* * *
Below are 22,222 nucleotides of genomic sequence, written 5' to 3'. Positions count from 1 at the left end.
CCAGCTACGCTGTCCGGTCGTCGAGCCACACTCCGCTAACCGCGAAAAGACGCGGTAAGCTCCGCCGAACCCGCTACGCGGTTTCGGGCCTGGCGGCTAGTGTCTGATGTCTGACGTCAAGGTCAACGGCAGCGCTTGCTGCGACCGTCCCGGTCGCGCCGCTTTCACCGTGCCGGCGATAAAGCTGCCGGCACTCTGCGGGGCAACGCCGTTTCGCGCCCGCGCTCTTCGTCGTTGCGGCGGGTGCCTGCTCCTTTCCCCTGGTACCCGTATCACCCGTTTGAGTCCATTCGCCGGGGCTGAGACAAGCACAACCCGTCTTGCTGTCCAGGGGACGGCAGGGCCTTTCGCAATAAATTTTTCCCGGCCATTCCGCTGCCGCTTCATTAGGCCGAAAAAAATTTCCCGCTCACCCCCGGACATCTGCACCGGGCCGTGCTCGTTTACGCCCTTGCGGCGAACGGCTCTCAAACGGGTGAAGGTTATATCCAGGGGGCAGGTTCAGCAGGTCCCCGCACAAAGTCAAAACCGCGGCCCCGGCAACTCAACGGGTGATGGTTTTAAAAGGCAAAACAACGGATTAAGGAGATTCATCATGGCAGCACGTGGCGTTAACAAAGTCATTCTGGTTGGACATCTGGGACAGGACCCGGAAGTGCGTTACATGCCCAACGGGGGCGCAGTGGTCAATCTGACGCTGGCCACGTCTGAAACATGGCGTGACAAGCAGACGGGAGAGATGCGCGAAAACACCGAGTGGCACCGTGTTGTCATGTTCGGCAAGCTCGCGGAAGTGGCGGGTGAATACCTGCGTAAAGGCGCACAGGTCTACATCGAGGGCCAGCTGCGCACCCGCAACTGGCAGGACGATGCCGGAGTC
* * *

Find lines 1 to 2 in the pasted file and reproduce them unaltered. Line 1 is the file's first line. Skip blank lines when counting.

Below are 22,222 nucleotides of genomic sequence, written 5' to 3'. Positions count from 1 at the left end.
CCAGCTACGCTGTCCGGTCGTCGAGCCACACTCCGCTAACCGCGAAAAGACGCGGTAAGCTCCGCCGAACCCGCTACGCGGTTTCGGGCCTGGCGGCTAGTGTCTGATGTCTGACGTCAAGGTCAACGGCAGCGCTTGCTGCGACCGTCCCGGTCGCGCCGCTTTCACCGTGCCGGCGATAAAGCTGCCGGCACTCTGCGGGGCAACGCCGTTTCGCGCCCGCGCTCTTCGTCGTTGCGGCGGGTGCCTGCTCCTTTCCCCTGGTACCCGTATCACCCGTTTGAGTCCATTCGCCGGGGCTGAGACAAGCACAACCCGTCTTGCTGTCCAGGGGACGGCAGGGCCTTTCGCAATAAATTTTTCCCGGCCATTCCGCTGCCGCTTCATTAGGCCGAAAAAAATTTCCCGCTCACCCCCGGACATCTGCACCGGGCCGTGCTCGTTTACGCCCTTGCGGCGAACGGCTCTCAAACGGGTGAAGGTTATATCCAGGGGGCAGGTTCAGCAGGTCCCCGCACAAAGTCAAAACCGCGGCCCCGGCAACTCAACGGGTGATGGTTTTAAAAGGCAAAACAACGGATTAAGGAGATTCATCATGGCAGCACGTGGCGTTAACAAAGTCATTCTGGTTGGACATCTGGGACAGGACCCGGAAGTGCGTTACATGCCCAACGGGGGCGCAGTGGTCAATCTGACGCTGGCCACGTCTGAAACATGGCGTGACAAGCAGACGGGAGAGATGCGCGAAAACACCGAGTGGCACCGTGTTGTCATGTTCGGCAAGCTCGCGGAAGTGGCGGGTGAATACCTGCGTAAAGGCGCACAGGTCTACATCGAGGGCCAGCTGCGCACCCGCAACTGGCAGGACGATGCCGGAGTC